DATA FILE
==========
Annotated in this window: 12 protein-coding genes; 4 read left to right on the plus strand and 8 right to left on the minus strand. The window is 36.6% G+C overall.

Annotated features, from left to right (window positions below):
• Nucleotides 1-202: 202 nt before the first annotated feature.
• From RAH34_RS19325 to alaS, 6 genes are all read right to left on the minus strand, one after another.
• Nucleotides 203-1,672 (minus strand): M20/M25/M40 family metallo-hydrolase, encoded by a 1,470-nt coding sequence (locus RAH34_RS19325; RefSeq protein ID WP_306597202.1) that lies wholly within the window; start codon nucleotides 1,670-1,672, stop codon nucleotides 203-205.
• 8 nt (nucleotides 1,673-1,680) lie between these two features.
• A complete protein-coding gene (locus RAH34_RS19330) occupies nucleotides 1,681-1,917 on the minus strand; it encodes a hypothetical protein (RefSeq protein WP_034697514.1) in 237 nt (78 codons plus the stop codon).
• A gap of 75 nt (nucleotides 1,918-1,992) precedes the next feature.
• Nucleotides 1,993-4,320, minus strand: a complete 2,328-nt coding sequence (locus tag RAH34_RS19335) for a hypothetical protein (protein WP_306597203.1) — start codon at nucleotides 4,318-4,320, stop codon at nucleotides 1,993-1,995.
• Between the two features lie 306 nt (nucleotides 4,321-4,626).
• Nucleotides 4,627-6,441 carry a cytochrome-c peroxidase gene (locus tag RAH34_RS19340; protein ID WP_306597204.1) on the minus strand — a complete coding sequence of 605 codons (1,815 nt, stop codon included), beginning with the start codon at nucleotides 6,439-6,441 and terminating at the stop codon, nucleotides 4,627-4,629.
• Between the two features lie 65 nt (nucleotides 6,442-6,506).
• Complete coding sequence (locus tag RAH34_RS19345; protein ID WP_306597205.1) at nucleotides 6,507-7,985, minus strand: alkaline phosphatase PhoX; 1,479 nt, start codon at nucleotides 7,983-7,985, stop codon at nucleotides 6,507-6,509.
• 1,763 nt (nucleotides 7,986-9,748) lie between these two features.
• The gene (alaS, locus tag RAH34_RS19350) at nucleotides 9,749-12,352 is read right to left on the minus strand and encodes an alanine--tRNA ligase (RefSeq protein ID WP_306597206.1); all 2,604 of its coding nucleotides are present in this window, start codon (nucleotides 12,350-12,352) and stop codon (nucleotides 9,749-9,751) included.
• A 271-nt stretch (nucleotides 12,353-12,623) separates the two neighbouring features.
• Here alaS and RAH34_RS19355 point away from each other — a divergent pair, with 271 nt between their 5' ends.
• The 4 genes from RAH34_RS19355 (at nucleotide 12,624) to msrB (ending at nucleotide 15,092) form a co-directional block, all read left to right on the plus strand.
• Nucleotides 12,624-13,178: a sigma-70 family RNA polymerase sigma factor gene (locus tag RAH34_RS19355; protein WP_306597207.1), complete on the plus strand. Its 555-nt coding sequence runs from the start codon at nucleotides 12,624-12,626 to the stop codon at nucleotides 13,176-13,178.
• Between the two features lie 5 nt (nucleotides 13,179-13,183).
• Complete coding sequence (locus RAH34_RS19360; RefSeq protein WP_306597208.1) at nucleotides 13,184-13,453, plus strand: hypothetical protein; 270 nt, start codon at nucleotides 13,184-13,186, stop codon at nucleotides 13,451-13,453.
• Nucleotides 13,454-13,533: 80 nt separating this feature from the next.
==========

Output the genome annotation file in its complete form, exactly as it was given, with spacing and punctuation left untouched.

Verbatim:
Annotated in this window: 12 protein-coding genes; 4 read left to right on the plus strand and 8 right to left on the minus strand. The window is 36.6% G+C overall.

Annotated features, from left to right (window positions below):
• Nucleotides 1-202: 202 nt before the first annotated feature.
• From RAH34_RS19325 to alaS, 6 genes are all read right to left on the minus strand, one after another.
• Nucleotides 203-1,672 (minus strand): M20/M25/M40 family metallo-hydrolase, encoded by a 1,470-nt coding sequence (locus RAH34_RS19325; RefSeq protein ID WP_306597202.1) that lies wholly within the window; start codon nucleotides 1,670-1,672, stop codon nucleotides 203-205.
• 8 nt (nucleotides 1,673-1,680) lie between these two features.
• A complete protein-coding gene (locus RAH34_RS19330) occupies nucleotides 1,681-1,917 on the minus strand; it encodes a hypothetical protein (RefSeq protein WP_034697514.1) in 237 nt (78 codons plus the stop codon).
• A gap of 75 nt (nucleotides 1,918-1,992) precedes the next feature.
• Nucleotides 1,993-4,320, minus strand: a complete 2,328-nt coding sequence (locus tag RAH34_RS19335) for a hypothetical protein (protein WP_306597203.1) — start codon at nucleotides 4,318-4,320, stop codon at nucleotides 1,993-1,995.
• Between the two features lie 306 nt (nucleotides 4,321-4,626).
• Nucleotides 4,627-6,441 carry a cytochrome-c peroxidase gene (locus tag RAH34_RS19340; protein ID WP_306597204.1) on the minus strand — a complete coding sequence of 605 codons (1,815 nt, stop codon included), beginning with the start codon at nucleotides 6,439-6,441 and terminating at the stop codon, nucleotides 4,627-4,629.
• Between the two features lie 65 nt (nucleotides 6,442-6,506).
• Complete coding sequence (locus tag RAH34_RS19345; protein ID WP_306597205.1) at nucleotides 6,507-7,985, minus strand: alkaline phosphatase PhoX; 1,479 nt, start codon at nucleotides 7,983-7,985, stop codon at nucleotides 6,507-6,509.
• 1,763 nt (nucleotides 7,986-9,748) lie between these two features.
• The gene (alaS, locus tag RAH34_RS19350) at nucleotides 9,749-12,352 is read right to left on the minus strand and encodes an alanine--tRNA ligase (RefSeq protein ID WP_306597206.1); all 2,604 of its coding nucleotides are present in this window, start codon (nucleotides 12,350-12,352) and stop codon (nucleotides 9,749-9,751) included.
• A 271-nt stretch (nucleotides 12,353-12,623) separates the two neighbouring features.
• Here alaS and RAH34_RS19355 point away from each other — a divergent pair, with 271 nt between their 5' ends.
• The 4 genes from RAH34_RS19355 (at nucleotide 12,624) to msrB (ending at nucleotide 15,092) form a co-directional block, all read left to right on the plus strand.
• Nucleotides 12,624-13,178: a sigma-70 family RNA polymerase sigma factor gene (locus tag RAH34_RS19355; protein WP_306597207.1), complete on the plus strand. Its 555-nt coding sequence runs from the start codon at nucleotides 12,624-12,626 to the stop codon at nucleotides 13,176-13,178.
• Between the two features lie 5 nt (nucleotides 13,179-13,183).
• Complete coding sequence (locus RAH34_RS19360; RefSeq protein WP_306597208.1) at nucleotides 13,184-13,453, plus strand: hypothetical protein; 270 nt, start codon at nucleotides 13,184-13,186, stop codon at nucleotides 13,451-13,453.
• Nucleotides 13,454-13,533: 80 nt separating this feature from the next.